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Market watcher: Magnus Heystek – Brenthurst Wealth

‘Our market is at a record level or very close to it, mainly because the rand is down about 25% in the last 12 months.’

HILTON TARRANT: Let’s get straight into our guest market watcher for the evening, Magnus Heystek of Brenthurst Wealth, who joins us on the line. Magnus, not much to speak of on the JSE. We saw gold shares lower, and the market as a whole pretty flat on the day.

MAGNUS HEYSTEK: Yes, good afternoon, Hilton. It was a bit surprising because the Asian markets, especially Japan, had a very good day. The European markets had a good day and so far today the American markets – the Dow Jones is up, the S&P very close to a record level. It’s a bit surprising that our market didn’t follow suit, ending almost flat.
   I think our market’s a bit confused with the huge volatility in the currency. The currency at one stage was R9.29/US dollar, which was a big drop, then it clawed its way back to about R9.20. But the trend is down. The rand is under a lot of pressure. The macro numbers are not looking good, and the current-account deficit and foreign inflows that perhaps could go back out are having a bit of an impact on the market.
   Nevertheless some interesting moves – Times Media, a big move in that share price, up more than 11%. I don’t know if there’s some corporate activity there. And then if you look at the volumes, a lot of buying of FirstRand, which had another very good day, up 1.19%. Richemont also attracted a lot of money; that went to record level. And old Mutual. So there was a lot of activity in those three companies in terms of volume.
   And then on the negative side a lot of selling of Growthpoint – that was down 2.77%. Hospitality was down, so the property funds are taking a bit of, as they say, a smack. There’s a bit of a fear.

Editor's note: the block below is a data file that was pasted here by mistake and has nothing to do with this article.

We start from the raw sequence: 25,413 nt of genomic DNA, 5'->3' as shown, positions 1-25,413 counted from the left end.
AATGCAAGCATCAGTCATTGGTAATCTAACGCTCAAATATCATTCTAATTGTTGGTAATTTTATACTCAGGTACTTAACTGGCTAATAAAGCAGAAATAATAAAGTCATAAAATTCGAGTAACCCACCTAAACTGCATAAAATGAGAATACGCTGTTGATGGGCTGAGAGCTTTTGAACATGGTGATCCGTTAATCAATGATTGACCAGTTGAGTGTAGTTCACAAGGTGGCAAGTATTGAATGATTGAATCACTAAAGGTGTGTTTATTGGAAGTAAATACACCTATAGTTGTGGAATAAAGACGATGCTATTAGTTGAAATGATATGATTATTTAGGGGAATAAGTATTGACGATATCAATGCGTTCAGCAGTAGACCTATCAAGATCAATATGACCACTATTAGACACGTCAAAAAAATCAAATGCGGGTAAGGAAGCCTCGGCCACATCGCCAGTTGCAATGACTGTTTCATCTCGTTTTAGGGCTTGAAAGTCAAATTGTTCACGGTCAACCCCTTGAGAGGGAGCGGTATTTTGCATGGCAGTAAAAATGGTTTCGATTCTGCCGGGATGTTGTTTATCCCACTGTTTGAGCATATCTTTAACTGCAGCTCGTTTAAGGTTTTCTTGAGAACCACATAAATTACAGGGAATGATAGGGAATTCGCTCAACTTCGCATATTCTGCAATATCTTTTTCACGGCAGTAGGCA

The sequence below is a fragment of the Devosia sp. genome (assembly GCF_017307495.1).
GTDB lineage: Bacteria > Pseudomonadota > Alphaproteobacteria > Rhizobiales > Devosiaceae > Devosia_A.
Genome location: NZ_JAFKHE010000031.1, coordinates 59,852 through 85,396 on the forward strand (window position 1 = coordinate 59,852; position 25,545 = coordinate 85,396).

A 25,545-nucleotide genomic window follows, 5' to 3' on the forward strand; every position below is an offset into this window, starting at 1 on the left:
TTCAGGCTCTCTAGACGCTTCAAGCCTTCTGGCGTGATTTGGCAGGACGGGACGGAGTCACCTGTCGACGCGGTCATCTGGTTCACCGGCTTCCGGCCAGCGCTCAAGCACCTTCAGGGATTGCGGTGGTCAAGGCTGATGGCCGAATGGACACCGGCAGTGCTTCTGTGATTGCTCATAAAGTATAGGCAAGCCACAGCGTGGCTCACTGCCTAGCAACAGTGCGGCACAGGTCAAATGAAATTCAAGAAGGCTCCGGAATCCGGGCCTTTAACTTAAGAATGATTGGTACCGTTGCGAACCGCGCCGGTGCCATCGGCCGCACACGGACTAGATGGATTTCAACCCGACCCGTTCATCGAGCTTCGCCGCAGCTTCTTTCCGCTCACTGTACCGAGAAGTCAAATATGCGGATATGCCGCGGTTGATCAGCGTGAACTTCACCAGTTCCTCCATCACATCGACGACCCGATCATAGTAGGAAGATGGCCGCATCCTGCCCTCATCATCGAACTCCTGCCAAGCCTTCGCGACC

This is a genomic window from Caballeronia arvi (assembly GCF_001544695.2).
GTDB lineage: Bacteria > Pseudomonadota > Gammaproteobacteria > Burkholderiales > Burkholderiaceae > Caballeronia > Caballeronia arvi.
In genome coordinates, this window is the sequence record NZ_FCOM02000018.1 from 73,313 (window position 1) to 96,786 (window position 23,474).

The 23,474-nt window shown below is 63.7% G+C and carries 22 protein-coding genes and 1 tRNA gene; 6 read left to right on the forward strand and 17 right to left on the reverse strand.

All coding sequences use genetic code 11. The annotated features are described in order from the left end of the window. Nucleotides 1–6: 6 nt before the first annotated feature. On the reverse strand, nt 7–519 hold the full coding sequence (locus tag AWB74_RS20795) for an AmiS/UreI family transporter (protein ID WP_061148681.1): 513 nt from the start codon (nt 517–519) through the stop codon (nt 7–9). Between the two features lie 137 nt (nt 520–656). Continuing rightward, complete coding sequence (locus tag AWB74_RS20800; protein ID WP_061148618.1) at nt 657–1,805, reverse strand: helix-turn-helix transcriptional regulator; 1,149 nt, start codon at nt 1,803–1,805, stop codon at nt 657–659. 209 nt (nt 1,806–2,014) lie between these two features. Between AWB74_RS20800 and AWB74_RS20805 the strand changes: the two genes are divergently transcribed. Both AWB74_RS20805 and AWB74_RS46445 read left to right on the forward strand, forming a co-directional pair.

I just came back from a big investment conference in Sun City on Monday and Tuesday. The listed property funds had a fantastic run last year and do not expect that to recur again at yields between 6% and 6.5%. That’s about what you can expect, but there could be some capital losses if the bond yield starts spiking. So there’s a bit of selling on the listed property stocks.

HILTON TARRANT: Magnus, you speak about the current-account deficit there – the budget deficit as well as that twin-deficit problem we are sitting with on the macro fund. As far as economic data is concerned, we saw mining production higher than expected, the first positive move since September of last year, up 7.3% in January. Manufacturing higher than expected, almost 4% growth year on year for January. The rand is regaining some of that lost ground, R9.18 against the dollar at the moment.
   We’ve a question in from Sylvester Mkondwane who says with the rand at these levels he hears analysts talking about rand-hedge stocks. What are rand-hedge stocks and how do they work?

MAGNUS HEYSTEK: It’s a bit late to be talking about rand hedges. Our market is very much almost a rand-hedge market with certain exceptions. But a rand hedge – the pure definition – would be a company that operates offshore or is domiciled in South Africa but earns most of its earnings and revenue somewhere else, priced in dollars or euros. A very good example would be Richemont. That’s a pure rand hedge. It earns money in Swiss francs, essentially. So every time the rand weakens it boosts the bottom line. SABMiller and Sasol are very good examples.